I knew they were wrong, but I didn't understand why well enough to argue persuasively (an early opportunity to realise that assertions are no subtitute for explanations)

As a result of me losing the argument, the three of us were lucky not to lose our lives.
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Old 15-03-2013, 19:07   #57
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Re: Doppler Effect or Not?

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[...] the [wrong] assumption that seas driven by winds of 30 knots into a contrary tidal current of 5 knots would be similar in steepness and character to seas driven by winds of 35 knots with no current [...]
It does seem to me that relative wind over sea should be the critical factor in wave height, regardless of the current. (Ground wind + current = sea wind.) I've been told that this is not the case, and I suppose I believe it, but I have no idea why. I've not heard a satisfactory explanation.
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Old 15-03-2013, 19:13   #58
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Re: Doppler Effect or Not?

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The changing windspeed during propagation scenario is certainly harder to come up with simple thought experiments which are satisfyingly conclusive.

However I have to say that it's contrary to experience: I don't recall ever hearing a constant pitch sound from far away (a ship's siren, a diesel locomotive horn, a cathedral bell) undergoing 'pitch bend' in gusty winds. I think it would be very noticeable.

The Goons used to fool around with recordings of Big Ben, inducing 'wow' to alter the pitch, and it sounded extremely unnatural and highly remarkable.
That's a really good one - I think it's like wind against tide. Is there a physicist in the house?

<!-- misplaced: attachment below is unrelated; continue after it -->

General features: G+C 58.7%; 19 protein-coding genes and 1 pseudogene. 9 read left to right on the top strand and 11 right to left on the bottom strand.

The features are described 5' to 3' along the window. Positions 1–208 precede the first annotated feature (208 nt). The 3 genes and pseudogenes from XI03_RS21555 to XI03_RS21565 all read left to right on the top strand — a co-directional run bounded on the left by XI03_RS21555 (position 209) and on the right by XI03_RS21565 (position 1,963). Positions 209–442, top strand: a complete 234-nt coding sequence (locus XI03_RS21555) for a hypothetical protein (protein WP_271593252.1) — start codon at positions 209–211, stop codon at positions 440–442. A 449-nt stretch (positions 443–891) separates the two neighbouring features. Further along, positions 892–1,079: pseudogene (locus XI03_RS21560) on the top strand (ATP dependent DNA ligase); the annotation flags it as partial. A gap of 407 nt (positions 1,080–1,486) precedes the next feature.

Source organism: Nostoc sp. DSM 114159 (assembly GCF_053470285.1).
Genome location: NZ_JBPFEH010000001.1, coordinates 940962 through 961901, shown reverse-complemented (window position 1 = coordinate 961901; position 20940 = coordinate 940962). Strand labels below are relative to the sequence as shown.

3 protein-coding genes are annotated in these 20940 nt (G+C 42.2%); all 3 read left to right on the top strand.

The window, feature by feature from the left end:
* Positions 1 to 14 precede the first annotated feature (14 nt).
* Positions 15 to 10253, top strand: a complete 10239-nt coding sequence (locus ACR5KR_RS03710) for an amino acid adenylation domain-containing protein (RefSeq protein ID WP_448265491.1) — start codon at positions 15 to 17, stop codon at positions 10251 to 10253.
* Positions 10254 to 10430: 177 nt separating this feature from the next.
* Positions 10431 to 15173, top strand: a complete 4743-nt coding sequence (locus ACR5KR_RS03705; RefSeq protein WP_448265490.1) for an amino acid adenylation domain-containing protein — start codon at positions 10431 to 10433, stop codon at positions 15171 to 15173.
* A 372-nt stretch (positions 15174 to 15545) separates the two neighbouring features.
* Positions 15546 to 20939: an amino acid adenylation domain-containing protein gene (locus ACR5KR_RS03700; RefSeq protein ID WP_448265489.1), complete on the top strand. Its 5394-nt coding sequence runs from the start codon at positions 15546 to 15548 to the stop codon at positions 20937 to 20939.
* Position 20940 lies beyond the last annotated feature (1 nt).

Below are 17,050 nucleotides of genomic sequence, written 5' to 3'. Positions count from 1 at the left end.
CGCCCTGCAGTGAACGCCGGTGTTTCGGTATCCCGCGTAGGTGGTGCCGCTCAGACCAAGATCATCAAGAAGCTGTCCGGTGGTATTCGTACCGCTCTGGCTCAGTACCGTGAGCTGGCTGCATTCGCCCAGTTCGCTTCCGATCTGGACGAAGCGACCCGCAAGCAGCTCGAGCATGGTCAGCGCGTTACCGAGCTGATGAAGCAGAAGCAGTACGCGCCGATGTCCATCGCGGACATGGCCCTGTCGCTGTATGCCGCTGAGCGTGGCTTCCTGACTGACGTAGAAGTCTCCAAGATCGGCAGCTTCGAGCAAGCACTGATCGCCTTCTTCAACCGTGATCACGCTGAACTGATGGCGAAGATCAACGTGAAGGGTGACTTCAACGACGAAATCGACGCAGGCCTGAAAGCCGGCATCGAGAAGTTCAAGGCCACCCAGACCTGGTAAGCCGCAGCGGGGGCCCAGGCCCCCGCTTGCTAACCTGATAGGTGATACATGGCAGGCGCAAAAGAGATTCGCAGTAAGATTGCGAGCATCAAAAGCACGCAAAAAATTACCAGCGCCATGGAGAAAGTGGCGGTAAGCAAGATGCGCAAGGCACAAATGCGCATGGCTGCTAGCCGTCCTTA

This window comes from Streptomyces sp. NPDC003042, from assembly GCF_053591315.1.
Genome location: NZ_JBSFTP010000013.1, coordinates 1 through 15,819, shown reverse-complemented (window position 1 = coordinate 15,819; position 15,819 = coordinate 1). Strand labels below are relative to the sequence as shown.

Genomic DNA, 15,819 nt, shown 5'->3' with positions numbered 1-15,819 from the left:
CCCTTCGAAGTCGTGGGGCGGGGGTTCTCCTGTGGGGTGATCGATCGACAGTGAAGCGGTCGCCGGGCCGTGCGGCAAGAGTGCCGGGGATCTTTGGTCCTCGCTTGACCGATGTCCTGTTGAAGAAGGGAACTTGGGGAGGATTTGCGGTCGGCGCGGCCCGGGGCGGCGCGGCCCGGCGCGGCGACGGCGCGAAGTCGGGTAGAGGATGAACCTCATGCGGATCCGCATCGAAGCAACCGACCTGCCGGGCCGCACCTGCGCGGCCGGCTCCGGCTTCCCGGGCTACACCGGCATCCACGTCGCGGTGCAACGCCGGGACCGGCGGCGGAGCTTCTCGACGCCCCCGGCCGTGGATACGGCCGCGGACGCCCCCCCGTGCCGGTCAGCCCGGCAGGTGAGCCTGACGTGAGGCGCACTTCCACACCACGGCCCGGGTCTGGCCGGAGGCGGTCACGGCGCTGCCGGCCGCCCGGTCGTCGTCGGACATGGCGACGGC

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Old 15-03-2013, 19:17   #59
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Re: Doppler Effect or Not?

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It does seem to me that relative wind over sea should be the critical factor in wave height, regardless of the current. (Ground wind + current = sea wind.) I've been told that this is not the case, and I suppose I believe it, but I have no idea why. I've not heard a satisfactory explanation.
It's because of the relative motion of the water, compared to the water across whose fetch the waves were generated. Indeed changes the frequency. I don't know whether sound in air behaves the same way or not.
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Old 15-03-2013, 19:35   #60
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Re: Doppler Effect or Not?

"For waves that propagate in a medium, such as sound waves, the velocity of the observer and of the source are relative to the medium in which the waves are transmitted. The total Doppler effect may therefore result from motion of the source, motion of the observer, or motion of the medium."

Doppler effect - Wikipedia, the free encyclopedia